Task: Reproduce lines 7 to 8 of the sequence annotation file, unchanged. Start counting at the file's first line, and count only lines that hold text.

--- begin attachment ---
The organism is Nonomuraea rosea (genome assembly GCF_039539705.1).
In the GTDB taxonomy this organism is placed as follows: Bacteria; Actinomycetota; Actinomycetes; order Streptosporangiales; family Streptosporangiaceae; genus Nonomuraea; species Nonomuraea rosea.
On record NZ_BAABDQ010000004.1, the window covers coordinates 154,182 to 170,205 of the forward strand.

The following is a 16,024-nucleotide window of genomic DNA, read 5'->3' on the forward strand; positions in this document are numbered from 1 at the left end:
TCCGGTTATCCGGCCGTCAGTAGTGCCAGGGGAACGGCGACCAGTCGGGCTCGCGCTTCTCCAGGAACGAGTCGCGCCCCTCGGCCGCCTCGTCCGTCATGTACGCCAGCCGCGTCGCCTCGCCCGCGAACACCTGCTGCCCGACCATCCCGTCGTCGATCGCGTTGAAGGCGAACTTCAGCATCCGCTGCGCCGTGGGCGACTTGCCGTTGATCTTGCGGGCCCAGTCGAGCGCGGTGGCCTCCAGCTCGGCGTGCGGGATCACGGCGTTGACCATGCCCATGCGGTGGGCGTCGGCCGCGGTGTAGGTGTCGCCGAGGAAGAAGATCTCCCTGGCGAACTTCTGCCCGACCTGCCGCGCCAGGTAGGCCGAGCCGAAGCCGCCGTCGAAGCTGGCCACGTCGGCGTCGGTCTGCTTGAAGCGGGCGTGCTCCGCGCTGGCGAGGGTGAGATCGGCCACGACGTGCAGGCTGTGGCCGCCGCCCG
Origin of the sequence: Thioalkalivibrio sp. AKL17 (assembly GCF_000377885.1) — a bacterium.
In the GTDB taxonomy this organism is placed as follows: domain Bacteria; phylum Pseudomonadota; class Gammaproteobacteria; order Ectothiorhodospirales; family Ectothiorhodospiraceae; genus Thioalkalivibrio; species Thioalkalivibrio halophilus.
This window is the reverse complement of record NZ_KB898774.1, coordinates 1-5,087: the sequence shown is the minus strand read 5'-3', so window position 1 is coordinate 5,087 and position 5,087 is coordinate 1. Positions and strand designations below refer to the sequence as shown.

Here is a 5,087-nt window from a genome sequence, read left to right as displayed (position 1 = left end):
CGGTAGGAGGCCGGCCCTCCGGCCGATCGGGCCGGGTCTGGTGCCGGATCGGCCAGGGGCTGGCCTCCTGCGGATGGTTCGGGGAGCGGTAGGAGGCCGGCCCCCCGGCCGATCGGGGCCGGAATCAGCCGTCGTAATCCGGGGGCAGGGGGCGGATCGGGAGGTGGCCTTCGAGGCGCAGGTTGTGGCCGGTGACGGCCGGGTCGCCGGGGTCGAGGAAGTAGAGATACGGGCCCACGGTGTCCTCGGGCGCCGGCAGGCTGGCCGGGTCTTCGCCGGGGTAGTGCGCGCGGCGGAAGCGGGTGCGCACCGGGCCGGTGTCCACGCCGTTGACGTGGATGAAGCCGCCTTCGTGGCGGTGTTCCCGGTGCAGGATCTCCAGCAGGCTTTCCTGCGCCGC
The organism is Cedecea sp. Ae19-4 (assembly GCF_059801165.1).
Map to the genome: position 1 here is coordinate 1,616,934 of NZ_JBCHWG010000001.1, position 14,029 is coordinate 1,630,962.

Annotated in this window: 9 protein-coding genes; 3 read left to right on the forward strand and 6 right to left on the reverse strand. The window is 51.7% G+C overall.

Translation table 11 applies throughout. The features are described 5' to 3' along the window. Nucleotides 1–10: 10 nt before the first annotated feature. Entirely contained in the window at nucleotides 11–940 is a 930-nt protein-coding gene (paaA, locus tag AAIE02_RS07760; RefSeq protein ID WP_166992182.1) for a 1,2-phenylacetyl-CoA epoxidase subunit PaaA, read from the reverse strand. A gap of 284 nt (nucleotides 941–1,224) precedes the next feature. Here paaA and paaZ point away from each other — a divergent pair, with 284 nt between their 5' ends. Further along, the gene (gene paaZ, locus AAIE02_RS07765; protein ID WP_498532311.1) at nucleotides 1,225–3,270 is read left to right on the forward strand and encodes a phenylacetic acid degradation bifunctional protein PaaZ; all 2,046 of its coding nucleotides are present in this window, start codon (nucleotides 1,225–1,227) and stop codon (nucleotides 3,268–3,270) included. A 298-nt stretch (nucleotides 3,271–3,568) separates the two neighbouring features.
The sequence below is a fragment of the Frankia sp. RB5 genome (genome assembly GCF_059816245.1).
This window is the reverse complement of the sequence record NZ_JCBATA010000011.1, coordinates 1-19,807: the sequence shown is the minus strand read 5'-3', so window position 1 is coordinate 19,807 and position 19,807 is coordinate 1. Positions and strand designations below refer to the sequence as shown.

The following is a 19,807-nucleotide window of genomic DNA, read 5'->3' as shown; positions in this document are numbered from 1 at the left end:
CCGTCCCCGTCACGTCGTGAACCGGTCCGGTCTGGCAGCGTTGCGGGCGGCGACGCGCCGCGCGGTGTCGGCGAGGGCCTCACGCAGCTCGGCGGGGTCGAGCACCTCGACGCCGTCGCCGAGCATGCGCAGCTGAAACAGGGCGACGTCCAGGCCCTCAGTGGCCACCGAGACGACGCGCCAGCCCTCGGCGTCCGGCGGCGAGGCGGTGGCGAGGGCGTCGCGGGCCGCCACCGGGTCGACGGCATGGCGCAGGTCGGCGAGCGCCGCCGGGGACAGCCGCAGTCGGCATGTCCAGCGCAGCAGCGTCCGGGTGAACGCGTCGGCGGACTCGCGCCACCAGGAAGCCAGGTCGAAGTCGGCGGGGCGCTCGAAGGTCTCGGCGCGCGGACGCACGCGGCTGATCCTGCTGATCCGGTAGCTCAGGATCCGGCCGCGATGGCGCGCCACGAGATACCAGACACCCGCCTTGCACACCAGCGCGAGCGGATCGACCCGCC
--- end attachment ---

In the GTDB taxonomy this organism is placed as follows: domain Bacteria; phylum Pseudomonadota; class Gammaproteobacteria; order Ectothiorhodospirales; family Ectothiorhodospiraceae; genus Thioalkalivibrio; species Thioalkalivibrio halophilus.
This window is the reverse complement of record NZ_KB898774.1, coordinates 1-5,087: the sequence shown is the minus strand read 5'-3', so window position 1 is coordinate 5,087 and position 5,087 is coordinate 1. Positions and strand designations below refer to the sequence as shown.